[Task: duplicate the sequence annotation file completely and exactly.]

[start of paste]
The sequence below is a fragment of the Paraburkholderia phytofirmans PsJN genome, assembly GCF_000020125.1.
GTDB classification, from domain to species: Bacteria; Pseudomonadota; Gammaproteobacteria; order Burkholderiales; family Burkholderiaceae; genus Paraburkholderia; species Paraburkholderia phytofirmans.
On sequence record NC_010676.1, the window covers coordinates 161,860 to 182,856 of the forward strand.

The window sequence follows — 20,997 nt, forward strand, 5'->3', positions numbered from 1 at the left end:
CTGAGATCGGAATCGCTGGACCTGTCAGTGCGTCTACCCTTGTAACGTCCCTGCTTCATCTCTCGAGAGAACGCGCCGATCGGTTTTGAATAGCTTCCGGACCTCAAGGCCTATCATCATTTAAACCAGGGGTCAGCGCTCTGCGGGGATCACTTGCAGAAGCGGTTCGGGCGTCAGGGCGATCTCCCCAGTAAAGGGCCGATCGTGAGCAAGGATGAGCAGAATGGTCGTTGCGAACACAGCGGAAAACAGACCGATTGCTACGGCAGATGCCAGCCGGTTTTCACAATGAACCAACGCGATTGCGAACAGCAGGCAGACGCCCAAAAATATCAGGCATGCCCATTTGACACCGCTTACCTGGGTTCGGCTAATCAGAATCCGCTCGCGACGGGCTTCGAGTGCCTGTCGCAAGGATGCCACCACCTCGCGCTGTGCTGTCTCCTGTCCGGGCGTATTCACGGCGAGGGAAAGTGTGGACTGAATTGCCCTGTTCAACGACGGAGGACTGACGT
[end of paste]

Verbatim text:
The sequence below is a fragment of the Paraburkholderia phytofirmans PsJN genome, assembly GCF_000020125.1.
GTDB classification, from domain to species: Bacteria; Pseudomonadota; Gammaproteobacteria; order Burkholderiales; family Burkholderiaceae; genus Paraburkholderia; species Paraburkholderia phytofirmans.
On sequence record NC_010676.1, the window covers coordinates 161,860 to 182,856 of the forward strand.

The window sequence follows — 20,997 nt, forward strand, 5'->3', positions numbered from 1 at the left end:
CTGAGATCGGAATCGCTGGACCTGTCAGTGCGTCTACCCTTGTAACGTCCCTGCTTCATCTCTCGAGAGAACGCGCCGATCGGTTTTGAATAGCTTCCGGACCTCAAGGCCTATCATCATTTAAACCAGGGGTCAGCGCTCTGCGGGGATCACTTGCAGAAGCGGTTCGGGCGTCAGGGCGATCTCCCCAGTAAAGGGCCGATCGTGAGCAAGGATGAGCAGAATGGTCGTTGCGAACACAGCGGAAAACAGACCGATTGCTACGGCAGATGCCAGCCGGTTTTCACAATGAACCAACGCGATTGCGAACAGCAGGCAGACGCCCAAAAATATCAGGCATGCCCATTTGACACCGCTTACCTGGGTTCGGCTAATCAGAATCCGCTCGCGACGGGCTTCGAGTGCCTGTCGCAAGGATGCCACCACCTCGCGCTGTGCTGTCTCCTGTCCGGGCGTATTCACGGCGAGGGAAAGTGTGGACTGAATTGCCCTGTTCAACGACGGAGGACTGACGT